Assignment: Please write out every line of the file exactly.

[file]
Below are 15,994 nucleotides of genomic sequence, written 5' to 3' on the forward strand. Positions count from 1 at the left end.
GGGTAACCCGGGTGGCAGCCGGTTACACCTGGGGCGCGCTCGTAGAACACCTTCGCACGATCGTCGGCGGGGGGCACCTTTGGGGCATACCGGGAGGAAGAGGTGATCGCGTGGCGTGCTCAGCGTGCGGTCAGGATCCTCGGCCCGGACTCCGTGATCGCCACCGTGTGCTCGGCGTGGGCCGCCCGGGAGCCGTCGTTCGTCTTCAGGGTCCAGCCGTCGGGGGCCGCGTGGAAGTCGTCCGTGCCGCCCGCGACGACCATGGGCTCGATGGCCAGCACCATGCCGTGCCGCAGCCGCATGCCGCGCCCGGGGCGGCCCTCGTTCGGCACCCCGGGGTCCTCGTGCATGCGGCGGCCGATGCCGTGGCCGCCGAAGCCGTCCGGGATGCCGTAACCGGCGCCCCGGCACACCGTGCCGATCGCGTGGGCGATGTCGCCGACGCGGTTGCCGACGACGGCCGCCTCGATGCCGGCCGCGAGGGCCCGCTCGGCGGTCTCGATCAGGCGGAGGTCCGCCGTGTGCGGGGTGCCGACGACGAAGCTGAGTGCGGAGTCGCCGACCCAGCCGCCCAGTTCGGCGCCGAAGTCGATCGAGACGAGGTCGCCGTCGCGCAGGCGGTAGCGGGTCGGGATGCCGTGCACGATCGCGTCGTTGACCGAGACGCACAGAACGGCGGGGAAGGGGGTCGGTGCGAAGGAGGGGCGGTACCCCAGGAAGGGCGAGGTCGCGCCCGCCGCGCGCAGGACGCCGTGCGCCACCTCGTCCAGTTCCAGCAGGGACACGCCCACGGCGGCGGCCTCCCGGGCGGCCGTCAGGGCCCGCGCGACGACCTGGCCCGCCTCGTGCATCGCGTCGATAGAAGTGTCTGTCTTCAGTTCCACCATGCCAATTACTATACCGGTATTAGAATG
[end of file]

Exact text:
Below are 15,994 nucleotides of genomic sequence, written 5' to 3' on the forward strand. Positions count from 1 at the left end.
GGGTAACCCGGGTGGCAGCCGGTTACACCTGGGGCGCGCTCGTAGAACACCTTCGCACGATCGTCGGCGGGGGGCACCTTTGGGGCATACCGGGAGGAAGAGGTGATCGCGTGGCGTGCTCAGCGTGCGGTCAGGATCCTCGGCCCGGACTCCGTGATCGCCACCGTGTGCTCGGCGTGGGCCGCCCGGGAGCCGTCGTTCGTCTTCAGGGTCCAGCCGTCGGGGGCCGCGTGGAAGTCGTCCGTGCCGCCCGCGACGACCATGGGCTCGATGGCCAGCACCATGCCGTGCCGCAGCCGCATGCCGCGCCCGGGGCGGCCCTCGTTCGGCACCCCGGGGTCCTCGTGCATGCGGCGGCCGATGCCGTGGCCGCCGAAGCCGTCCGGGATGCCGTAACCGGCGCCCCGGCACACCGTGCCGATCGCGTGGGCGATGTCGCCGACGCGGTTGCCGACGACGGCCGCCTCGATGCCGGCCGCGAGGGCCCGCTCGGCGGTCTCGATCAGGCGGAGGTCCGCCGTGTGCGGGGTGCCGACGACGAAGCTGAGTGCGGAGTCGCCGACCCAGCCGCCCAGTTCGGCGCCGAAGTCGATCGAGACGAGGTCGCCGTCGCGCAGGCGGTAGCGGGTCGGGATGCCGTGCACGATCGCGTCGTTGACCGAGACGCACAGAACGGCGGGGAAGGGGGTCGGTGCGAAGGAGGGGCGGTACCCCAGGAAGGGCGAGGTCGCGCCCGCCGCGCGCAGGACGCCGTGCGCCACCTCGTCCAGTTCCAGCAGGGACACGCCCACGGCGGCGGCCTCCCGGGCGGCCGTCAGGGCCCGCGCGACGACCTGGCCCGCCTCGTGCATCGCGTCGATAGAAGTGTCTGTCTTCAGTTCCACCATGCCAATTACTATACCGGTATTAGAATG